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Joseph S. Nye, Jr.



Articles by Joseph S. Nye, Jr.

What Could Cause a US-China War?

March 2, 2021

Thucydides attributed the war that ripped apart the ancient Greek world to two causes: the rise of Athenian power, and the fear that this created in the established power, Sparta. To prevent a new cold or hot war, the US and China must avoid exaggerated fears and misperceptions about changing power relations.

CAMBRIDGE – When China’s foreign minister, Wang Yi, recently called for a reset of bilateral relations with the United States, a White House spokesperson replied that the US saw the relationship as one of strong competition that required a position of strength. It is clear that President Joe Biden’s administration is not simply reversing Trump’s policies.

A Realist Reset for US-Saudi Relations

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Biden’s Asian Triangle

February 4, 2021

The Japan-US alliance remains popular in both countries, which need each other more than ever. Together, they can balance China’s power and cooperate with China in areas like climate change, biodiversity, and pandemics, as well as on working toward a rules-based international economic order.

CAMBRIDGE – How Joe Biden handles China will be one of the defining issues of his presidency. He inherits a Sino-American relationship that is at its lowest point in 50 years. Some people blame this on his predecessor, Donald Trump. But Trump merits blame for pouring gasoline on a fire. It was China’s leaders who lit and kindled the flames.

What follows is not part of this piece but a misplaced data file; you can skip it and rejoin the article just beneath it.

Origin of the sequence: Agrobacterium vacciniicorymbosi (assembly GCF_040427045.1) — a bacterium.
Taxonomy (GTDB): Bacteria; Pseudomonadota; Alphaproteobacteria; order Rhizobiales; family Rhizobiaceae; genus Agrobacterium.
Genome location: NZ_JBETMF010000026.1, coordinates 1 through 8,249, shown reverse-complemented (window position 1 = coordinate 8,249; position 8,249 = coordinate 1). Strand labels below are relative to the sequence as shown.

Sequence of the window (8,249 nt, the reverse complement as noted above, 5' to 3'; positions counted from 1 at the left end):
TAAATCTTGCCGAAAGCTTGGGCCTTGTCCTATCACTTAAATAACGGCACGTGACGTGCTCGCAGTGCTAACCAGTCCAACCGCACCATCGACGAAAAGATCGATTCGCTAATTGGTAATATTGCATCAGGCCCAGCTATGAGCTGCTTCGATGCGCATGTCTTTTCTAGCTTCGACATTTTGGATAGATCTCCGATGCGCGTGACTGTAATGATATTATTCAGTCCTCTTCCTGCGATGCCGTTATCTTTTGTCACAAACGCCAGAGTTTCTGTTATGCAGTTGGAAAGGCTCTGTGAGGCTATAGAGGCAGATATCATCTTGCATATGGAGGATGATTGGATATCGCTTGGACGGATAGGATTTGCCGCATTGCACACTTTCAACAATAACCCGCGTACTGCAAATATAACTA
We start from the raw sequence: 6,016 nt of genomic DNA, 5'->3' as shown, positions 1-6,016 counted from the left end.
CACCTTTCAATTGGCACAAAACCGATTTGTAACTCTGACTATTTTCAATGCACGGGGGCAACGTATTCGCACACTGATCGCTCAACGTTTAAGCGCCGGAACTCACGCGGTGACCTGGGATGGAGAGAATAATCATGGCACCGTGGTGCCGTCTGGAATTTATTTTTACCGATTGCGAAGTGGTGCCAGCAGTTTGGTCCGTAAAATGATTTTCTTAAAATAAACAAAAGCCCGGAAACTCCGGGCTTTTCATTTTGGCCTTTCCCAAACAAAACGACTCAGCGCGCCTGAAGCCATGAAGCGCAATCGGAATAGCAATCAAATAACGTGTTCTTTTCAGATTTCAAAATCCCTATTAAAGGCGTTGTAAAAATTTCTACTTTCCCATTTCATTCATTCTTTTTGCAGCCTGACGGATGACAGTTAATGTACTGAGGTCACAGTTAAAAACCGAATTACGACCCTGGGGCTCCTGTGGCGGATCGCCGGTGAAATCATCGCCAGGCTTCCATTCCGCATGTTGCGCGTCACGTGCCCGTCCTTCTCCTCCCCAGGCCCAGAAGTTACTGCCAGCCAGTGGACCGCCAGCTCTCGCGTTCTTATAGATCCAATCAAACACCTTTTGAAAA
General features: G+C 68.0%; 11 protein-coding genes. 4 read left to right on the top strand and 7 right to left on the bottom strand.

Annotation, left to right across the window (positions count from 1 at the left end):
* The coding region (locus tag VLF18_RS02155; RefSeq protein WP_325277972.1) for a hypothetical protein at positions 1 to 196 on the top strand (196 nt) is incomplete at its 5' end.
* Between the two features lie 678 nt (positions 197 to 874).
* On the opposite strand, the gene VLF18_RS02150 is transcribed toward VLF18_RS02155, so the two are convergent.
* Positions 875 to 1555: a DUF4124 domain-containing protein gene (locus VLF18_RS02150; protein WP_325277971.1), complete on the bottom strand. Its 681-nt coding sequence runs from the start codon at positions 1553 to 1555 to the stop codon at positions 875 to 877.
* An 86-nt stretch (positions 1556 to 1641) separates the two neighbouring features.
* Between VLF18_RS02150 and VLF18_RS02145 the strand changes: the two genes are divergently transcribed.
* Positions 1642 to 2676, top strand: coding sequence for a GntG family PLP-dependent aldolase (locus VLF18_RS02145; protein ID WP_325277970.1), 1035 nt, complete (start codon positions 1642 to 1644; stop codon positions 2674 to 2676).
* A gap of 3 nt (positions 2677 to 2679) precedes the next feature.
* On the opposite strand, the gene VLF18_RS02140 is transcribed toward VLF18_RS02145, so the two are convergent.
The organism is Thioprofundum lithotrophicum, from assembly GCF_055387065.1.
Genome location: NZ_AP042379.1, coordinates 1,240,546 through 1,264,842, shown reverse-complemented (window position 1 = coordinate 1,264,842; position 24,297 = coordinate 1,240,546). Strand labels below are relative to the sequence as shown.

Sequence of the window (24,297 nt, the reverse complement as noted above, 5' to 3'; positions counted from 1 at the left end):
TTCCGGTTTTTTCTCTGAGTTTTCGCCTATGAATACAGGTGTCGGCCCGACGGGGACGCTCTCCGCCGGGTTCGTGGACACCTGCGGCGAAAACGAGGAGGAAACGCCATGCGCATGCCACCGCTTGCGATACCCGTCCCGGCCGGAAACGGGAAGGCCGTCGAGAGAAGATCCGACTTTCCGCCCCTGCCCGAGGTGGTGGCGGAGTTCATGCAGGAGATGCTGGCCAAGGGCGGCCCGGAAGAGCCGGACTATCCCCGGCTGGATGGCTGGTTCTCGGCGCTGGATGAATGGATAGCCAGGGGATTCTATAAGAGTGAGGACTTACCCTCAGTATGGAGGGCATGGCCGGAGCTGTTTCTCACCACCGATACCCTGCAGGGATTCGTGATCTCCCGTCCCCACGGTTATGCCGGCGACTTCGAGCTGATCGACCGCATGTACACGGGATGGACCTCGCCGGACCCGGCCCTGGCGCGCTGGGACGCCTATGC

Multilateral Cooperation for Global Recovery

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How Will Biden Intervene?

January 5, 2021

Broadly defined, intervention refers to actions that influence the domestic affairs of another sovereign state, and they can range from broadcasts, economic aid, and support for opposition parties to blockades, cyber attacks, drone strikes, and military invasion. Which ones will the US president-elect favor?

CAMBRIDGE – American foreign policy tends to oscillate between inward and outward orientations. President George W. Bush was an interventionist; his successor, Barack Obama, less so. And Donald Trump was mostly non-interventionist. What should we expect from Joe Biden?

How Might COVID-19 Change the World?

PS OnPoint

STR/AFP via Getty Images

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Can Joe Biden’s America Be Trusted?

December 4, 2020

America’s friends and allies have come to distrust it in the wake of Donald Trump’s presidency. Joe Biden will do all that he can to repair the damage, but the deeper problem is that many are asking whether Trump was merely a symptom of the decline of American democracy.

CAMBRIDGE – Friends and allies have come to distrust the United States. Trust is closely related to truth, and President Donald Trump is notoriously loose with the truth. All presidents have lied, but never on such a scale that it debases the currency of trust. International polls show that America’s soft power of attraction has declined sharply over Trump’s presidency.

Can Joe Biden’s America Be Trusted?

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An Interview with Joseph Nye

November 10, 2020

This week in Say More, PS talks with Joseph S. Nye, Jr., a professor at Harvard University.